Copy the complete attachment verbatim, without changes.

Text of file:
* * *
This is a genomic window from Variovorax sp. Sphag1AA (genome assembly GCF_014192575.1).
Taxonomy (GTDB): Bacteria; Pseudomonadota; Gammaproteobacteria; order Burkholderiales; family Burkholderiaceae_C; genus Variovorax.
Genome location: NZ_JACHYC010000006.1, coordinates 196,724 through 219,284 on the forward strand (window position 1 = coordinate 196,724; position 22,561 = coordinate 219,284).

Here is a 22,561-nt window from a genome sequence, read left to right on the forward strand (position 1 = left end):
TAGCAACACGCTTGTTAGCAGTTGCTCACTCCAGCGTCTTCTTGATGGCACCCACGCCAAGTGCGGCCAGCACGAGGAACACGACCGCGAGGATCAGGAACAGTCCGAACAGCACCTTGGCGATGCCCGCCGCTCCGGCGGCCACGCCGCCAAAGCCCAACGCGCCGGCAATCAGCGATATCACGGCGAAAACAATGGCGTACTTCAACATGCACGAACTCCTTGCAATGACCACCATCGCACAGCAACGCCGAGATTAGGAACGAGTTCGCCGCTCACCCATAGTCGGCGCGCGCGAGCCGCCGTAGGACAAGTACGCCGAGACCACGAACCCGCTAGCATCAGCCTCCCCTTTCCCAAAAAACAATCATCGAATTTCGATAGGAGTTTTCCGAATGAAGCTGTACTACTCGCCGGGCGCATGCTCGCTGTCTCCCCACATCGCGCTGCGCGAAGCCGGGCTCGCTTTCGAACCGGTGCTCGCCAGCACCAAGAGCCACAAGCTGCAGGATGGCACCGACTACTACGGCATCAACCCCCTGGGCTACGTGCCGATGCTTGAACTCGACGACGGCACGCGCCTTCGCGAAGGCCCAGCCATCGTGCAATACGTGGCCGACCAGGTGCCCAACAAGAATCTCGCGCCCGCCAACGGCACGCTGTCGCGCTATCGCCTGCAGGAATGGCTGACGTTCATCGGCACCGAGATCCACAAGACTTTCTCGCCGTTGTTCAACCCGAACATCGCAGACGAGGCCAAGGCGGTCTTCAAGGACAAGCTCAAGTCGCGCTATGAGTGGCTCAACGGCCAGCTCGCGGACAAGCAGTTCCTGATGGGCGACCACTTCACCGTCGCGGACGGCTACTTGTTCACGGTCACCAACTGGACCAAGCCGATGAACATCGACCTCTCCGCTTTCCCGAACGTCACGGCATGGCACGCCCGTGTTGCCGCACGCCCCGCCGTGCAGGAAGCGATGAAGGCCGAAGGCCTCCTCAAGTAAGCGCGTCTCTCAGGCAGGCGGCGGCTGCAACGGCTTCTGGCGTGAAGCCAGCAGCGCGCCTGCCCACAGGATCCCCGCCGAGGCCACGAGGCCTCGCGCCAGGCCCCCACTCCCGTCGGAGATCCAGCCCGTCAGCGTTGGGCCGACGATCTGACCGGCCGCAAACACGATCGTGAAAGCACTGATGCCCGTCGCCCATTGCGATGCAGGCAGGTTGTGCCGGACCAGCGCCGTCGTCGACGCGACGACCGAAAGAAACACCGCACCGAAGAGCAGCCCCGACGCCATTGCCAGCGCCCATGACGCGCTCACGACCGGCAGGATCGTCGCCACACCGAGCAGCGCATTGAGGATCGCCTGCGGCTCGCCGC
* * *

This is a genomic window from Variovorax sp. Sphag1AA (genome assembly GCF_014192575.1).
Taxonomy (GTDB): Bacteria; Pseudomonadota; Gammaproteobacteria; order Burkholderiales; family Burkholderiaceae_C; genus Variovorax.
Genome location: NZ_JACHYC010000006.1, coordinates 196,724 through 219,284 on the forward strand (window position 1 = coordinate 196,724; position 22,561 = coordinate 219,284).

Here is a 22,561-nt window from a genome sequence, read left to right on the forward strand (position 1 = left end):
TAGCAACACGCTTGTTAGCAGTTGCTCACTCCAGCGTCTTCTTGATGGCACCCACGCCAAGTGCGGCCAGCACGAGGAACACGACCGCGAGGATCAGGAACAGTCCGAACAGCACCTTGGCGATGCCCGCCGCTCCGGCGGCCACGCCGCCAAAGCCCAACGCGCCGGCAATCAGCGATATCACGGCGAAAACAATGGCGTACTTCAACATGCACGAACTCCTTGCAATGACCACCATCGCACAGCAACGCCGAGATTAGGAACGAGTTCGCCGCTCACCCATAGTCGGCGCGCGCGAGCCGCCGTAGGACAAGTACGCCGAGACCACGAACCCGCTAGCATCAGCCTCCCCTTTCCCAAAAAACAATCATCGAATTTCGATAGGAGTTTTCCGAATGAAGCTGTACTACTCGCCGGGCGCATGCTCGCTGTCTCCCCACATCGCGCTGCGCGAAGCCGGGCTCGCTTTCGAACCGGTGCTCGCCAGCACCAAGAGCCACAAGCTGCAGGATGGCACCGACTACTACGGCATCAACCCCCTGGGCTACGTGCCGATGCTTGAACTCGACGACGGCACGCGCCTTCGCGAAGGCCCAGCCATCGTGCAATACGTGGCCGACCAGGTGCCCAACAAGAATCTCGCGCCCGCCAACGGCACGCTGTCGCGCTATCGCCTGCAGGAATGGCTGACGTTCATCGGCACCGAGATCCACAAGACTTTCTCGCCGTTGTTCAACCCGAACATCGCAGACGAGGCCAAGGCGGTCTTCAAGGACAAGCTCAAGTCGCGCTATGAGTGGCTCAACGGCCAGCTCGCGGACAAGCAGTTCCTGATGGGCGACCACTTCACCGTCGCGGACGGCTACTTGTTCACGGTCACCAACTGGACCAAGCCGATGAACATCGACCTCTCCGCTTTCCCGAACGTCACGGCATGGCACGCCCGTGTTGCCGCACGCCCCGCCGTGCAGGAAGCGATGAAGGCCGAAGGCCTCCTCAAGTAAGCGCGTCTCTCAGGCAGGCGGCGGCTGCAACGGCTTCTGGCGTGAAGCCAGCAGCGCGCCTGCCCACAGGATCCCCGCCGAGGCCACGAGGCCTCGCGCCAGGCCCCCACTCCCGTCGGAGATCCAGCCCGTCAGCGTTGGGCCGACGATCTGACCGGCCGCAAACACGATCGTGAAAGCACTGATGCCCGTCGCCCATTGCGATGCAGGCAGGTTGTGCCGGACCAGCGCCGTCGTCGACGCGACGACCGAAAGAAACACCGCACCGAAGAGCAGCCCCGACGCCATTGCCAGCGCCCATGACGCGCTCACGACCGGCAGGATCGTCGCCACACCGAGCAGCGCATTGAGGATCGCCTGCGGCTCGCCGC